Angular 2 makes creating forms a breeze with its new ngForm, ngModel, and ngModelGroup features. This course walks you through how to set up your forms, validation, and styling.
ngModel is a very powerful feature of Angular 2, but it isn’t enabled by default. You need to import the Angular 2
FormsModule and use the proper syntax around the
ngModel directive to enable the features (such as automatically updating from an ngModel) that you would expect.
Checking the validity of an Angular 2 input using ngModel is simply a matter of getting a reference to the ngModel itself. You get the reference by using the
#ref syntax, assigning it a name, then
ngModel will check all of the validity rules for you.
Forms in Angular 2 are essentially wrappers around
inputs that group the input values together into an object and also check that all the inputs are valid. Angular 2 ‘s
ngForm allows you to get a reference to that object and validity and use them to display information about the form or use the
ngSubmit event to save information from the form.
ngModelGroup directive allows you to group together related inputs so that you structure the object represented by the form in a useful and predictable way.
ngModelGroup is often used in combination with
fieldset as they mostly represent the same idea of “grouping together inputs.”
Inputs using Angular 2’s
ngModel automatically apply style classes of
.ng-invalid each time the input’s validity changes. These classes allow you easily add your own styles simply by declaring the
styles in your
ngModel exposes more than just validity, it even gives you the states of whether the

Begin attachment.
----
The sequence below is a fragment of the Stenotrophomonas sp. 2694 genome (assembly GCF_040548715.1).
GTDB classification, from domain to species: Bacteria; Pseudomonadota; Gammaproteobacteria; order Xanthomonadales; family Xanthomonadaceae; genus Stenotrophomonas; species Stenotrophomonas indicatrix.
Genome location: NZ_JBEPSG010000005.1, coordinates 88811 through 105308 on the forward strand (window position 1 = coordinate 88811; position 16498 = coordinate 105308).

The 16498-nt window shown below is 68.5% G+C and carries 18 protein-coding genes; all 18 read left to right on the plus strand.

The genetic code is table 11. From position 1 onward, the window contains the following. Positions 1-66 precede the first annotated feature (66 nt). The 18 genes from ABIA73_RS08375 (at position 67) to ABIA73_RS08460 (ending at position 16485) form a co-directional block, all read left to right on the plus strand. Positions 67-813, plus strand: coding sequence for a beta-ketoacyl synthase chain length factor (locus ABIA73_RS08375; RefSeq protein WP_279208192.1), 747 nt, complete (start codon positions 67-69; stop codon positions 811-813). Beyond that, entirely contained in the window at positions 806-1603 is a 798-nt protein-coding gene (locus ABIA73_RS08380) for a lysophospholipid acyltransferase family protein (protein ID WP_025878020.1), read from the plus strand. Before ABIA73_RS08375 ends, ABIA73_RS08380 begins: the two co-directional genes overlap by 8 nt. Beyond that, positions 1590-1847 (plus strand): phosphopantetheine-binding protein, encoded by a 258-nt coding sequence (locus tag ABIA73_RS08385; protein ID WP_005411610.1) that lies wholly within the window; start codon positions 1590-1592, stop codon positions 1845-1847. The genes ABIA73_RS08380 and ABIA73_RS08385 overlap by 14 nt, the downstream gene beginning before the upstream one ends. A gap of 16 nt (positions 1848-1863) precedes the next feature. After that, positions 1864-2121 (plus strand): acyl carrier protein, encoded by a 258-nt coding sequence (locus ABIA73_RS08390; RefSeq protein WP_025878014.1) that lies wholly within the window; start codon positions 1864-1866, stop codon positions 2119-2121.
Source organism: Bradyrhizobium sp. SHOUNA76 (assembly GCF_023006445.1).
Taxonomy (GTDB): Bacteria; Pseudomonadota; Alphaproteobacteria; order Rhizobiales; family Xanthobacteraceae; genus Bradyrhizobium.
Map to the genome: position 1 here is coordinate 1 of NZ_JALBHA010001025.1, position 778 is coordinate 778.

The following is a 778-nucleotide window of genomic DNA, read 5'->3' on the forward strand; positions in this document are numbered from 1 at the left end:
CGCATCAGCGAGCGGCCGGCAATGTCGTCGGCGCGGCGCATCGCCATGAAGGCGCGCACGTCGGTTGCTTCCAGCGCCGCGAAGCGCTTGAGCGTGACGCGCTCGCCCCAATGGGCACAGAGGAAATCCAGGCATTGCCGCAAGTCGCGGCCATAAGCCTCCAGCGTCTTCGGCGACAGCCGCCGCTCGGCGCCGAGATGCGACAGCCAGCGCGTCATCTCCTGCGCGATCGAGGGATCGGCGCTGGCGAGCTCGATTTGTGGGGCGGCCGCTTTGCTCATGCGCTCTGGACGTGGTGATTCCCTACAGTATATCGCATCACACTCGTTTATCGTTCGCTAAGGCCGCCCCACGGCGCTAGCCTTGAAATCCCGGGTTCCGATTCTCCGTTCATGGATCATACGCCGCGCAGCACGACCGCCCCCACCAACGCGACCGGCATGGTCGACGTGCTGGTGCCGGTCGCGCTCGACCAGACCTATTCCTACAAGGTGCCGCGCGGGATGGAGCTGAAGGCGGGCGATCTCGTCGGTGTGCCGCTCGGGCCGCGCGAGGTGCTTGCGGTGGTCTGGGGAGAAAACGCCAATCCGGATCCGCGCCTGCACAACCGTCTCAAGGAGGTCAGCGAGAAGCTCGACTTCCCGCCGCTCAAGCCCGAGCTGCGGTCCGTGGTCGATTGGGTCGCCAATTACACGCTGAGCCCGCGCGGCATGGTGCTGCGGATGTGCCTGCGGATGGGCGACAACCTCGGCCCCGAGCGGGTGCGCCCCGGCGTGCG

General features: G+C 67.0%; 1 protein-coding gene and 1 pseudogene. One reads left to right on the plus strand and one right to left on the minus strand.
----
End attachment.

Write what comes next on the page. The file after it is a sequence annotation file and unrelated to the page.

input has been “touched” or changed. This lesson explains and compares those states so you can use them to make complex validity requirements.
Angular 2 forms provide RxJS streams for you to work with the data and validity as it flows out of the forms. These streams allow you handle complex scenarios and asynchronous scenarios with relative ease. This example shows you how to log out the values of the form when the form is valid.
Using Radio Buttons in Angular 2 requires a basic understanding of forms as well as how their
labels will match up with each input. This lesson shows how to use
*ngFor with radio buttons and covers the quirks of the
id property and
for attributes as well as how to style validation of radio buttons.
John Lindquist is a co-founder of egghead.io
John has spent the majority of his career developing Rich Web Applications. Before starting egghead.io, John worked at JetBrains as a WebStorm evangelist, and before that he was a Technical Architect at Isobar leading large teams in building the latest and greatest in web apps for the Air Force, HBO, and Bloomberg.